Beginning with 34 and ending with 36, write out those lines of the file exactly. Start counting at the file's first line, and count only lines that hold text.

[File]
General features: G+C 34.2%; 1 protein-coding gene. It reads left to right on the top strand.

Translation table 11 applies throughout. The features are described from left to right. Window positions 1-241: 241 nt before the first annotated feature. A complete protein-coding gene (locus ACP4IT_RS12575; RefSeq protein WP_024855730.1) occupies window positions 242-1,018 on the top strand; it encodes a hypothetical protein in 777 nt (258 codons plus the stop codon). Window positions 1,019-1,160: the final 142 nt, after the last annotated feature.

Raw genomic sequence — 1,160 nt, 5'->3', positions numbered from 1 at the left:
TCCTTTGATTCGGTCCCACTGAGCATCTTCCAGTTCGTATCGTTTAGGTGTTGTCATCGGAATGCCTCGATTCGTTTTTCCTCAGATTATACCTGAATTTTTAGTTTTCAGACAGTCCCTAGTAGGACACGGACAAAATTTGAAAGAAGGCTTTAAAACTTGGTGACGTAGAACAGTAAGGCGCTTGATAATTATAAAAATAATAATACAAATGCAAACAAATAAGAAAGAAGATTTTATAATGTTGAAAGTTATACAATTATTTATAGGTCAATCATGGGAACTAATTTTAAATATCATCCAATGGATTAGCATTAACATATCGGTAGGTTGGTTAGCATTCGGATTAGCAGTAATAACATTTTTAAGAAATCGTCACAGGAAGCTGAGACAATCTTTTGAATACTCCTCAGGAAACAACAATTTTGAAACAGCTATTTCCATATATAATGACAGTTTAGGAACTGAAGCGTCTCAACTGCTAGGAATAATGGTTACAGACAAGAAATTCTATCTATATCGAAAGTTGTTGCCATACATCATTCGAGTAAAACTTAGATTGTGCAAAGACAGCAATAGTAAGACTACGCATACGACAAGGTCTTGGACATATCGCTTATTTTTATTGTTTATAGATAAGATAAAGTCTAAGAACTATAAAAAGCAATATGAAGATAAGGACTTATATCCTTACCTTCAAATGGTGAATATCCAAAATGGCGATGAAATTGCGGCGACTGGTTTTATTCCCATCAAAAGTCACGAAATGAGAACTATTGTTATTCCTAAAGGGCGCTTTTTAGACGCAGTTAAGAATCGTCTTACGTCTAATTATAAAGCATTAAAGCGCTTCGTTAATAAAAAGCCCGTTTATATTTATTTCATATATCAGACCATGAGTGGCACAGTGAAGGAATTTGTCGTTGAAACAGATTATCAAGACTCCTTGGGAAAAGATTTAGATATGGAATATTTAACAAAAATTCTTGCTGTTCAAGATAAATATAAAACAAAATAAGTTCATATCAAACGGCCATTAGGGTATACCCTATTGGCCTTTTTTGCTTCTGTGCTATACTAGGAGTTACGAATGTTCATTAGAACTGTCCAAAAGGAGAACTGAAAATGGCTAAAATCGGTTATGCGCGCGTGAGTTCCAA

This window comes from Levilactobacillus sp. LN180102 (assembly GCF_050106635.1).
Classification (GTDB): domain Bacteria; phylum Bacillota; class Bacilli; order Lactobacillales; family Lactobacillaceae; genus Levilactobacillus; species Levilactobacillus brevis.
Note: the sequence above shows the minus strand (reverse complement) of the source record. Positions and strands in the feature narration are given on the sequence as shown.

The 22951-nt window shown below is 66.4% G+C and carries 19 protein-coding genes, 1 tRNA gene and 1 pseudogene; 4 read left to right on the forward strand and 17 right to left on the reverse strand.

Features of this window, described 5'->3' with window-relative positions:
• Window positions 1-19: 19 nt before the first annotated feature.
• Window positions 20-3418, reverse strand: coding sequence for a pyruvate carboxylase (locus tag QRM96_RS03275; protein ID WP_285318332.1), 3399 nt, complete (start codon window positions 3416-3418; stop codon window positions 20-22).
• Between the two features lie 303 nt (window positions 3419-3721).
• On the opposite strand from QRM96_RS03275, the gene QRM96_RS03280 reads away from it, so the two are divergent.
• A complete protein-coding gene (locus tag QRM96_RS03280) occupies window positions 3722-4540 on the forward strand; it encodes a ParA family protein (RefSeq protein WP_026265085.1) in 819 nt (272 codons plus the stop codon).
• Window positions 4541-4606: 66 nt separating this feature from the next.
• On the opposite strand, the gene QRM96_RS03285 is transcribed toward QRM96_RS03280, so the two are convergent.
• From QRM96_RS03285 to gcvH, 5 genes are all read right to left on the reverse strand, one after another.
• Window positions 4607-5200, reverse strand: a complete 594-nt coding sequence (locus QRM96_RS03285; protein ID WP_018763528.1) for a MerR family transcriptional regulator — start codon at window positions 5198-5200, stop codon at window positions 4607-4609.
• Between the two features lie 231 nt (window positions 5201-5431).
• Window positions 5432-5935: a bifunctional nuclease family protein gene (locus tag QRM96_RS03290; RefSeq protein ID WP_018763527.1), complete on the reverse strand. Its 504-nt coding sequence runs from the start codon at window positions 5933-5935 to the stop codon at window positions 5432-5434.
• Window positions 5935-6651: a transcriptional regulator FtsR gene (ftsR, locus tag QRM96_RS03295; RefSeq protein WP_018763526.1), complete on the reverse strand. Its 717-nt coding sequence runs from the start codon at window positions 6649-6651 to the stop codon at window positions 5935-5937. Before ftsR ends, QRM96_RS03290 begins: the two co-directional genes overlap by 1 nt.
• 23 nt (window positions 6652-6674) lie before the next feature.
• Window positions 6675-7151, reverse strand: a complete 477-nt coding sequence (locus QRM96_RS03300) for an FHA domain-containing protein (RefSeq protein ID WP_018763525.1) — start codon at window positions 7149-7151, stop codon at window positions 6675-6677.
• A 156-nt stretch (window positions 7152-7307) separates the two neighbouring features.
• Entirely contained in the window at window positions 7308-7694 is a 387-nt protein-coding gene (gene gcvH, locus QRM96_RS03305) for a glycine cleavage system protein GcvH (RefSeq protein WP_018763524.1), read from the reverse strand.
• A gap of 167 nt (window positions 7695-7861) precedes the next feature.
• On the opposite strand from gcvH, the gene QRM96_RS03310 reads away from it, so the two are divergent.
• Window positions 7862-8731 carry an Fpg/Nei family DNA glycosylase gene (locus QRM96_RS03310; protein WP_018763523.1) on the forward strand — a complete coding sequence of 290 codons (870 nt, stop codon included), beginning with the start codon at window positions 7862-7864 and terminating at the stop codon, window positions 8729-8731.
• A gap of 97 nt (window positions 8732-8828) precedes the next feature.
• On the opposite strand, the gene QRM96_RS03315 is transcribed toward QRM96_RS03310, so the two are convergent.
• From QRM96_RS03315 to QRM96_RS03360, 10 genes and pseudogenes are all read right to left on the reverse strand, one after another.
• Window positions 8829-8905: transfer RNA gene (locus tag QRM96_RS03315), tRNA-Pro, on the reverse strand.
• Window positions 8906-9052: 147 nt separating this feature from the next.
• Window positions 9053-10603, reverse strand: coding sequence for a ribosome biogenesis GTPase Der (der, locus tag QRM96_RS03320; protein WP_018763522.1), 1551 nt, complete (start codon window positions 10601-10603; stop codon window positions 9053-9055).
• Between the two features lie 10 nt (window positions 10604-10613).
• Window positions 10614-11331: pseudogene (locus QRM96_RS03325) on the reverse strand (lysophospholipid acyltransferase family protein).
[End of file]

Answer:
• Window positions 9053-10603, reverse strand: coding sequence for a ribosome biogenesis GTPase Der (der, locus tag QRM96_RS03320; protein WP_018763522.1), 1551 nt, complete (start codon window positions 10601-10603; stop codon window positions 9053-9055).
• Between the two features lie 10 nt (window positions 10604-10613).
• Window positions 10614-11331: pseudogene (locus QRM96_RS03325) on the reverse strand (lysophospholipid acyltransferase family protein).